MANHATTAN — Wichita State tried its best starter and best long reliever. Then it tried a pitcher buried in the bullpen, before moving up and down in the pecking order before bringing in a freshman from right field.
No matter the pitcher, it all looked the same. A lot of walks. A lot of trips to the mound. A lot of hits for top-seeded Kansas State, which hammered WSU 20-11 on Friday in the opening game of the Manhattan Regional. Fourth-seeded WSU returned to a regional for the first time since 2009 and looked every bit like a team unsure how to pitch against top competition. Kansas State put the game away with an embarrassing nine-run first inning and kept the pressure on against a parade of ineffective pitchers.
“That is about as poor as we can pitch,” WSU coach Gene Stephenson said. “Our pitchers looked nervous to me.”
The 20 runs are the most scored against the Shockers in NCAA play, topping a 19-1 loss to Arizona State in the 1988 College World Series.
KSU (42-17) advances to Saturday’s 7 p.m. game against Bryant. WSU (39-27) plays Arkansas at 2 p.m. Saturday in an elimination game.
The conditions set up well for nerves. No Shocker has played in an NCAA regional. The pitchers knew the problems presented by Kansas State’s tenacious hitters. As a result, the pitching gave WSU no chance. The Wildcats blew up the plan of staying close with starter Cale Elam backed by Albert Minnis in relief.
“The pitchers, you could tell, were a little timid,” WSU catcher Tyler Baker said. “We haven’t been here before. Those guys can hit. If you’re going to miss a spot, they’re going to hit it.”
Seven WSU pitchers allowed 19 hits, walked nine batters and hit six. Five K-State pitchers allowed 12 hits and walked five.
“Neither team wanted to play like that,” Kansas State coach Brad Hill said. “It was ugly, we won and that is the good thing about it.”
Elam came unraveled slowly in the first, almost unfairly. Two Wildcats reached on infield hits. With one out, he picked a runner off first and his second baseman fumbled a low throw to ruin the rundown. Elam contributed to the ugliness with a walk and hit the last batter he faced. The Wildcats mixed in two solid singles and ended Elam’s day after he faced seven batters and recorded one out.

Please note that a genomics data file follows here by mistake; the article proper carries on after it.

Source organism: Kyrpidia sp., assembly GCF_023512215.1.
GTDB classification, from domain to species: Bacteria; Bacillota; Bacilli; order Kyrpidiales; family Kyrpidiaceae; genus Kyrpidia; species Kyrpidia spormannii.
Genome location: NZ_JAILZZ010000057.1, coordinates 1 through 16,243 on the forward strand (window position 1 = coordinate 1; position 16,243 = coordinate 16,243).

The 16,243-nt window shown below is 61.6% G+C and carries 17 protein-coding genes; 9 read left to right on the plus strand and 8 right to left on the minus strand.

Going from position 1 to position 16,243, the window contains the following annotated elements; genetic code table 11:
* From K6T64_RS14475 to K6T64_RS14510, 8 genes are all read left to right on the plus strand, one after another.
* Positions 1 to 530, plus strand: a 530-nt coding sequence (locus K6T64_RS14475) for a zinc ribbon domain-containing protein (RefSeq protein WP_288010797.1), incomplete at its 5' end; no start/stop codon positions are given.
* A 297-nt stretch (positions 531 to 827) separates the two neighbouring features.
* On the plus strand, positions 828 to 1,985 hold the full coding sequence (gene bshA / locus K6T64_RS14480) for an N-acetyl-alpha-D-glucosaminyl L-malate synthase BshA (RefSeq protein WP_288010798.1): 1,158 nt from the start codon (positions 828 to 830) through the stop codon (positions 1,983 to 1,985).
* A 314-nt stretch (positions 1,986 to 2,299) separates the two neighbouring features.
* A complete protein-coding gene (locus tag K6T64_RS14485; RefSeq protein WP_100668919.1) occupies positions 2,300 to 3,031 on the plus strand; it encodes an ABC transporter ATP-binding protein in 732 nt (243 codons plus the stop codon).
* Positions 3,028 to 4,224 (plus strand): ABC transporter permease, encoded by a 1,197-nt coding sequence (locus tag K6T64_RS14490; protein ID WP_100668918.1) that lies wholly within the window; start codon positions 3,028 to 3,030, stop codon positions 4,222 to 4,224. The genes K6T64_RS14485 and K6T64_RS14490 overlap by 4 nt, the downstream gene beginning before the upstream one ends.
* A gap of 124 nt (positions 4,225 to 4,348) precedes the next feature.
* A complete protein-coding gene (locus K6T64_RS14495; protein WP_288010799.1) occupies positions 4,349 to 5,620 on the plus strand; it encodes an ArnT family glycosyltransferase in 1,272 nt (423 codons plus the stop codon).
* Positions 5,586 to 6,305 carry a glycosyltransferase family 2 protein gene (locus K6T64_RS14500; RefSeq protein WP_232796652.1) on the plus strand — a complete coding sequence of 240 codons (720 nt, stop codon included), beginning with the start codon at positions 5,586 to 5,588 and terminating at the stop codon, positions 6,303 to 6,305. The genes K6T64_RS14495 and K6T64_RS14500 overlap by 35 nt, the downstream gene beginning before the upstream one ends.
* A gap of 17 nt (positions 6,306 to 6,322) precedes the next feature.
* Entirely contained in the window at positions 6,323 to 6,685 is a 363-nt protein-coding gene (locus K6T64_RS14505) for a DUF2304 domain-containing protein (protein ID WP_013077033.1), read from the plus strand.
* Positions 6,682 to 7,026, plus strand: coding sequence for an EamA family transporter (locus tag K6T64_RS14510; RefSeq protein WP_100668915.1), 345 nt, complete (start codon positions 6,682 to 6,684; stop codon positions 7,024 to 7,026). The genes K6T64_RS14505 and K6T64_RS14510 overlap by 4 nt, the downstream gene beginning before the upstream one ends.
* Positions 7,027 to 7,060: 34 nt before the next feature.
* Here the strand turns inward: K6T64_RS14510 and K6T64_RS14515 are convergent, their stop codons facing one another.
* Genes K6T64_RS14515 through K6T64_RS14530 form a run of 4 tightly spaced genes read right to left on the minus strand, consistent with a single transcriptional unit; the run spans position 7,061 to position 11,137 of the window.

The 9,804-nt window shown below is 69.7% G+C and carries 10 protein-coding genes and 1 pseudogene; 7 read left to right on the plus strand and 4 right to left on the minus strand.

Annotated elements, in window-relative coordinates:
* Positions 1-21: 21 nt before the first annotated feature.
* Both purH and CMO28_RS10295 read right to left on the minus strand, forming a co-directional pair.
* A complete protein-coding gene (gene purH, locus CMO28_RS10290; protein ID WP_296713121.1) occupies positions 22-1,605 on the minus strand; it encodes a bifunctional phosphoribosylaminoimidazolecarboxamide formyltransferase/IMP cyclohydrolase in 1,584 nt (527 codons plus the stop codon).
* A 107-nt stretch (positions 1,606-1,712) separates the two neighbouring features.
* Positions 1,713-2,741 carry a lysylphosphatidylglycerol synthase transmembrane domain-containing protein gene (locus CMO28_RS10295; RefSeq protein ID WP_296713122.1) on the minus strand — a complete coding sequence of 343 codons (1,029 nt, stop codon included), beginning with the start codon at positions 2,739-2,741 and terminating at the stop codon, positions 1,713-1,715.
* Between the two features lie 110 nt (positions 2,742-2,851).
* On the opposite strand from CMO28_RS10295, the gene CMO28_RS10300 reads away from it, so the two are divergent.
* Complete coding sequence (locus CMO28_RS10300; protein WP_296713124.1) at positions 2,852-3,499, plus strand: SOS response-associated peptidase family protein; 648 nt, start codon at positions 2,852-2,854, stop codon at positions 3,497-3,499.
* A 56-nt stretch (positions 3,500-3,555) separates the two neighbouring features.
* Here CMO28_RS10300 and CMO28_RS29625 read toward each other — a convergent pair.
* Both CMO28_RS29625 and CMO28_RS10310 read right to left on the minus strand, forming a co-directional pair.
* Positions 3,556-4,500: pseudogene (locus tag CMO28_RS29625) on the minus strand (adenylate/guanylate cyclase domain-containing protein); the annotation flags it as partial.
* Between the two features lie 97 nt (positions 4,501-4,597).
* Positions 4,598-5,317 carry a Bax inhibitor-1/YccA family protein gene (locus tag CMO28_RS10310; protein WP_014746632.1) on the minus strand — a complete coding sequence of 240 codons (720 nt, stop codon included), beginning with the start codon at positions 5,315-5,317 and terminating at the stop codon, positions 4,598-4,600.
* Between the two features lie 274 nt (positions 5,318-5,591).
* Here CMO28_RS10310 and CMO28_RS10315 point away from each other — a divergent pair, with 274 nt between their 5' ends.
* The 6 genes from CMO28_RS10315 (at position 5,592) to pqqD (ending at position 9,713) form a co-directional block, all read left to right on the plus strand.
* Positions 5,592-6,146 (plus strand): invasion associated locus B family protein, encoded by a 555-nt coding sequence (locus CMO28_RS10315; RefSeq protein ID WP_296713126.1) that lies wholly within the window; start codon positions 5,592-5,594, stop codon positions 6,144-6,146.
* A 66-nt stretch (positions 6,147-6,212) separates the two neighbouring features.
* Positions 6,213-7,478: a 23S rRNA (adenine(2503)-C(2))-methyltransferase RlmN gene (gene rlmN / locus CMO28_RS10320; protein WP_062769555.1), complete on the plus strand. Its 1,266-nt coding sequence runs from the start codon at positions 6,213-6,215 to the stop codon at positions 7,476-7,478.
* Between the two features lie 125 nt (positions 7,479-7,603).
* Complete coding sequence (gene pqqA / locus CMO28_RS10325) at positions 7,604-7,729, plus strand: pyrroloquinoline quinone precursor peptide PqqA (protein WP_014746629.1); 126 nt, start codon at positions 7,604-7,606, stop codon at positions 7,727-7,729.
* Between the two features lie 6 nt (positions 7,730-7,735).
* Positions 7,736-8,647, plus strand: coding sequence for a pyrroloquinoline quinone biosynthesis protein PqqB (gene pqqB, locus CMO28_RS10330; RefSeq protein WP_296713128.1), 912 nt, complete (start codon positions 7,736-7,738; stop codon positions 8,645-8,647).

“They put pressure on us with their plate discipline,” Elam said. “You cannot walk people and you definitely cannot hit people. It was a bad baseball day for us.”
Elam departed down 4-2, after hitting Daniel DeBord. Minnis got the second out and then gave up three straight singles and the Wildcats led 7-2. He hit Shane Conlon to load the bases and walked Jared King to force in a run. Zach Beringer, a little-used reliever, replaced Minnis and walked Jon Davis to force in another run for a 9-2 Kansas State lead. A ground ball to first baseman Casey Gillaspie ended the 49-minute inning, one in which the Shockers grabbed a 2-0 lead and never challenged again.
The Wildcats, who lead the Big 12 in hitting, are used to big innings. They reached double figures for the 14th time this season. Elam threw 28 pitches and gave up four hits and six runs. Minnis threw 17 pitches, also getting one out, and allowed three hits and three runs. The Wildcats wore them down with patience and an ability to put the ball in play.
“We take pride in getting after good pitching,” second baseman Ross Kivett said. “When we got Minnis out of there, too, that kind of sparked that we knew it was going to be a boat race.”
WSU’s hitters tried to keep pace. The Shockers cut the lead to 9-4 in the top of the third. K-State responded with two runs. WSU scored twice in the fifth to make it 12-6. The Wildcats kept scoring. Ross Kivett homered twice for the Wildcats, driving in four runs. Tanner Witt went 4 for 5 and scored four times.
“I love 20 runs,” Hill said. “I just hate giving up 11.”
Casey Gillaspie drove in three runs for WSU. Johnny Coy went 2 for 4, doubling twice, and drove in three. Baker doubled twice and scored twice.
WSU can win with that kind of offense. The pitching needs to recover for the Shockers to avoid a trip home on Saturday.